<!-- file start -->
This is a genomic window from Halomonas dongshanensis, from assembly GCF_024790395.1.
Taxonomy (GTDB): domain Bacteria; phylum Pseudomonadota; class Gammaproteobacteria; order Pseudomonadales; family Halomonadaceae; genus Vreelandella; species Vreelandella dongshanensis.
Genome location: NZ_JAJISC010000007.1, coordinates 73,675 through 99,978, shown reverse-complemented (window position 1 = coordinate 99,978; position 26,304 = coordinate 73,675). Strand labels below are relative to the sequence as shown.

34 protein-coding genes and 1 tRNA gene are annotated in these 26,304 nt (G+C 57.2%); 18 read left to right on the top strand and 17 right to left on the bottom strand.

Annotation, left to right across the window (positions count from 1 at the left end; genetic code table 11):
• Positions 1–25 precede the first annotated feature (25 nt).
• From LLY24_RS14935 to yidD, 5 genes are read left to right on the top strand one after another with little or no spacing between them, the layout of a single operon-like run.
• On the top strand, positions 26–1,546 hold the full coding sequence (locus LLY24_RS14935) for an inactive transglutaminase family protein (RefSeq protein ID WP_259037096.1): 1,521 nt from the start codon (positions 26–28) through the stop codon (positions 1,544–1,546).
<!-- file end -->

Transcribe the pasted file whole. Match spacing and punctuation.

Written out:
This is a genomic window from Halomonas dongshanensis, from assembly GCF_024790395.1.
Taxonomy (GTDB): domain Bacteria; phylum Pseudomonadota; class Gammaproteobacteria; order Pseudomonadales; family Halomonadaceae; genus Vreelandella; species Vreelandella dongshanensis.
Genome location: NZ_JAJISC010000007.1, coordinates 73,675 through 99,978, shown reverse-complemented (window position 1 = coordinate 99,978; position 26,304 = coordinate 73,675). Strand labels below are relative to the sequence as shown.

34 protein-coding genes and 1 tRNA gene are annotated in these 26,304 nt (G+C 57.2%); 18 read left to right on the top strand and 17 right to left on the bottom strand.

Annotation, left to right across the window (positions count from 1 at the left end; genetic code table 11):
• Positions 1–25 precede the first annotated feature (25 nt).
• From LLY24_RS14935 to yidD, 5 genes are read left to right on the top strand one after another with little or no spacing between them, the layout of a single operon-like run.
• On the top strand, positions 26–1,546 hold the full coding sequence (locus LLY24_RS14935) for an inactive transglutaminase family protein (RefSeq protein ID WP_259037096.1): 1,521 nt from the start codon (positions 26–28) through the stop codon (positions 1,544–1,546).